I've been looking at changing careers. I'm currently working in healthcare practicing as a dietitian/diabetes educator, so I have a strong clinical background- meaning, I'm able to analyze data and use it daily in my work BUT the idea of web development sounds like a lot of fun and different. I've been looking around for the last week, but I was wondering if there are any resources out there (a quiz, something, anything??) to help one decide which area is best for them.
I realize I need to figure out what I want before finding a school/bootcamp. Any help would be aprreciated.
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Hi! Turing School offers a Try Coding evening or weekend workshop to check out coding and see if it’s something you enjoy. You can learn more and register at trycoding.turing.io.
I would recommend that before you sign up for a bootcamp, make sure software engineering is what you are ready and willing to invest your time, energy and money in. No should get into software engineering on a whim, and not one becomes a software engineer over night.
One of the questions you bring up, 'what area of software engineering should I get into' is an age old one. The issues being, you don't know what you don't know. Deciding to do a bootcamp will ultimately pigeon hole you into a tiny corner of software engineering, and will not expose you to all the complexities and nuances of the industry.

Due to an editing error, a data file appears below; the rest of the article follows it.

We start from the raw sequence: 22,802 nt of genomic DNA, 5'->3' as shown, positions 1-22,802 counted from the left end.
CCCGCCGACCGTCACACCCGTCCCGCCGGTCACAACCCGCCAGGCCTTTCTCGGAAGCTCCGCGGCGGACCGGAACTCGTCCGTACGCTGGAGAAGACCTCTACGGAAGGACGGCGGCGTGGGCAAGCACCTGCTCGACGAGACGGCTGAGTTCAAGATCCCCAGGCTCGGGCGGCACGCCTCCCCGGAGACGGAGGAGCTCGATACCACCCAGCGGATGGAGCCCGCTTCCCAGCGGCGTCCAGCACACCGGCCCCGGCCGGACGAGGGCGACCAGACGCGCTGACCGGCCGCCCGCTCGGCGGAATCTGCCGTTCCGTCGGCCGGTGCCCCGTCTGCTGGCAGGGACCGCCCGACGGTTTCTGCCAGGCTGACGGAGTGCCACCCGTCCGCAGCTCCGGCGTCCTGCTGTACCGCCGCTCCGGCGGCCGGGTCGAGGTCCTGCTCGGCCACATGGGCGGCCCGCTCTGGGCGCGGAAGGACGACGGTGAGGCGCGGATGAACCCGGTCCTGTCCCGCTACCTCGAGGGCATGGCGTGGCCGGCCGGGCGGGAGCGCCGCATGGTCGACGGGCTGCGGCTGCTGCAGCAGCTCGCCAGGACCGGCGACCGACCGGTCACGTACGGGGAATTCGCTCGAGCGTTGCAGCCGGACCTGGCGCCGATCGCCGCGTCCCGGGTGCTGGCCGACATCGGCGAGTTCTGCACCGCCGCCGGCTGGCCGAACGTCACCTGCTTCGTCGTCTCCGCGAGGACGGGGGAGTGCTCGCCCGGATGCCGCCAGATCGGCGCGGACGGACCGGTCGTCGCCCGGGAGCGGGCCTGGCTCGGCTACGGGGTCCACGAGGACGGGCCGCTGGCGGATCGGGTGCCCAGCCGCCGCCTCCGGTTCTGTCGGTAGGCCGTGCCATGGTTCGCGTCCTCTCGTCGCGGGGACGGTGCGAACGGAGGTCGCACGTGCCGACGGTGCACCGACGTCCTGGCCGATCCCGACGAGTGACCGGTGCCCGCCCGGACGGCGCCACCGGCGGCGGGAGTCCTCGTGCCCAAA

Bootcamps are designed for students who already have the fundamentals of computer science and are know the area of the industry they want to get into. If you are a beginner, or you are not sure what specifically you want to do in terms of software engineering, you need to expose yourself to as much as possible. No test will be able to accurately point you in the right direction.
I know this first hand because I was in your shoes two years ago. I wanted to switch careers and get into software engineering, but I didn't know where to start. I almost made the mistake of attending and iOS bootcamp before I even knew what software engineering really was. I happened to stumble on Holberton, a full-stack software engineering school in SF. Thank goodness I did.... it was exactly what I needed. It exposed me to all major areas of the stack in software engineering, not just web dev, but low level programming, algorithms, data structures, sys/admin DevOps and so much more. I was able to suss out what it is I wanted to do with the rest of my career. If you are truly interested in transitioning into software engineering, it's gonna take a big commit and you are going to have to be willing to take big risks if you want big payoffs. Software engineering is amazing career, take your time doing more research (you've already made huge strides by reaching out to other to seek their guidance).